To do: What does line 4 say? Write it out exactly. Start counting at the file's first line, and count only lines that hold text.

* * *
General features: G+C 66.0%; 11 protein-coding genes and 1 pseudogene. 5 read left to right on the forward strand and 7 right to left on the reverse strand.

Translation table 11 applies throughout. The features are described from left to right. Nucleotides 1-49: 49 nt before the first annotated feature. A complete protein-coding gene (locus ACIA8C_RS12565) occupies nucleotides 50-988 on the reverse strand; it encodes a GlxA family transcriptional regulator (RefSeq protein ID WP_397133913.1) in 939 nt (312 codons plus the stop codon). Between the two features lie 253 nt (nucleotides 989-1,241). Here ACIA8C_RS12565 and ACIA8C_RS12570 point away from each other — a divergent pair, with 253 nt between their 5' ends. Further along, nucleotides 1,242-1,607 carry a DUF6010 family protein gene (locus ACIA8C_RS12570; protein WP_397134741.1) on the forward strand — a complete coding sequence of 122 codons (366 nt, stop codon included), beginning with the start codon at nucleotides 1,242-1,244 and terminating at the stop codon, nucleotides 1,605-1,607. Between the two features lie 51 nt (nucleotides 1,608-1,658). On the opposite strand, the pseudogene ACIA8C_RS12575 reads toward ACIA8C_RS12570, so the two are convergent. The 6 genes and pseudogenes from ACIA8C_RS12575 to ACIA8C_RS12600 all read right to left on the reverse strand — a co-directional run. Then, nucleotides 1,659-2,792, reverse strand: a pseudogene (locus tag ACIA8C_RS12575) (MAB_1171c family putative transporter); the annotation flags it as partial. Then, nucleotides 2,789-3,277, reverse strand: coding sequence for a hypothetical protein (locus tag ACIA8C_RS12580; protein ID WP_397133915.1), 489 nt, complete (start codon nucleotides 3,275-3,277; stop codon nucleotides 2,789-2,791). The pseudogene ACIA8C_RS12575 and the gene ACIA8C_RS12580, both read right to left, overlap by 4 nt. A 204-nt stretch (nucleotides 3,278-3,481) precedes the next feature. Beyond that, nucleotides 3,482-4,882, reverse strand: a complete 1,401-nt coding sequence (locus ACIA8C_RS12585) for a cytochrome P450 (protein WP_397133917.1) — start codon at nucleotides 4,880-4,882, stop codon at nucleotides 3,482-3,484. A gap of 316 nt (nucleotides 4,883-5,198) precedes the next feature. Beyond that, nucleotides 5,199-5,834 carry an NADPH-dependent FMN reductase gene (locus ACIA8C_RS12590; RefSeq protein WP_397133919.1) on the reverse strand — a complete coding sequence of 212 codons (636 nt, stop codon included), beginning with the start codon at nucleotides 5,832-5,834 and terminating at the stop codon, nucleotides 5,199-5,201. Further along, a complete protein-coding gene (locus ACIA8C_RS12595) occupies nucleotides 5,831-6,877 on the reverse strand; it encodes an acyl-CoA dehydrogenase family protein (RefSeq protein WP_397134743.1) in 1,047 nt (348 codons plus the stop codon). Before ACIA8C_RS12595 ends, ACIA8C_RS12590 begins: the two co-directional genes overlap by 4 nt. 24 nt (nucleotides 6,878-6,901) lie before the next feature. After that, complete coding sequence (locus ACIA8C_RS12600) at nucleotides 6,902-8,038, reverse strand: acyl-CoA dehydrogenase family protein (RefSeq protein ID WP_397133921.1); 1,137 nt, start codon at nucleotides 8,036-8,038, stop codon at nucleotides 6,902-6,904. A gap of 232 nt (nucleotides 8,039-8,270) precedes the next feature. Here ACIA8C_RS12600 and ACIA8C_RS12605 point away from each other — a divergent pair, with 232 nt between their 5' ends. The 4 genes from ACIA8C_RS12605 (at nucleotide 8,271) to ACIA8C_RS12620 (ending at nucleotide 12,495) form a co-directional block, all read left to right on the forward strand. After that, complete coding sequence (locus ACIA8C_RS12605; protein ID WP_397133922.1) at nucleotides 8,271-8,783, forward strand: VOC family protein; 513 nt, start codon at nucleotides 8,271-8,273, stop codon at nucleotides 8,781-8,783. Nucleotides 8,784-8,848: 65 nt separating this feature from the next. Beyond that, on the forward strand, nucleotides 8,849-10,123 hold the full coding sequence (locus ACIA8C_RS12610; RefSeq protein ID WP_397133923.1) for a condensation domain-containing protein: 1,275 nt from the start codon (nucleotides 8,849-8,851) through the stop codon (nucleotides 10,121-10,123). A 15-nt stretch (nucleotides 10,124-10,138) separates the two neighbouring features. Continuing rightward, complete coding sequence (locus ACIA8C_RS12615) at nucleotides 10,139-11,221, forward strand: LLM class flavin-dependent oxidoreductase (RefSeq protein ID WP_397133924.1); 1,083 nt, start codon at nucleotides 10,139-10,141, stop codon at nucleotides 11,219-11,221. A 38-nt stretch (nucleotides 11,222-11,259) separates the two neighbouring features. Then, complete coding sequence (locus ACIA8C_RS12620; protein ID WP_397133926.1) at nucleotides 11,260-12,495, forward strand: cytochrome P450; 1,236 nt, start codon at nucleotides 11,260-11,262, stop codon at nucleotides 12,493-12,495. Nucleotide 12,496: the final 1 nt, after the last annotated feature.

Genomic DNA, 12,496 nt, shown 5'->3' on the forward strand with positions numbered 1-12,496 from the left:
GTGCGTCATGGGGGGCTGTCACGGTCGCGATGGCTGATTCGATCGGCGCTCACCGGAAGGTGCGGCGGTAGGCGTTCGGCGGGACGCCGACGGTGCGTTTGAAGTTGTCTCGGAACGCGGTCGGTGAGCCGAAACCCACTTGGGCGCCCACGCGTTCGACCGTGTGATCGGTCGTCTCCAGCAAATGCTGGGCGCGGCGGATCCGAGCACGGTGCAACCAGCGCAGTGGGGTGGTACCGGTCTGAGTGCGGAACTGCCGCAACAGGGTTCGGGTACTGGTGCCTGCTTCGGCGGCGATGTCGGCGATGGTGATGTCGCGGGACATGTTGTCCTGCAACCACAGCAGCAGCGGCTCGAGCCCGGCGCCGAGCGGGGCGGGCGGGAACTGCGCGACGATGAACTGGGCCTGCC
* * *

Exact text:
GTGCGTCATGGGGGGCTGTCACGGTCGCGATGGCTGATTCGATCGGCGCTCACCGGAAGGTGCGGCGGTAGGCGTTCGGCGGGACGCCGACGGTGCGTTTGAAGTTGTCTCGGAACGCGGTCGGTGAGCCGAAACCCACTTGGGCGCCCACGCGTTCGACCGTGTGATCGGTCGTCTCCAGCAAATGCTGGGCGCGGCGGATCCGAGCACGGTGCAACCAGCGCAGTGGGGTGGTACCGGTCTGAGTGCGGAACTGCCGCAACAGGGTTCGGGTACTGGTGCCTGCTTCGGCGGCGATGTCGGCGATGGTGATGTCGCGGGACATGTTGTCCTGCAACCACAGCAGCAGCGGCTCGAGCCCGGCGCCGAGCGGGGCGGGCGGGAACTGCGCGACGATGAACTGGGCCTGCC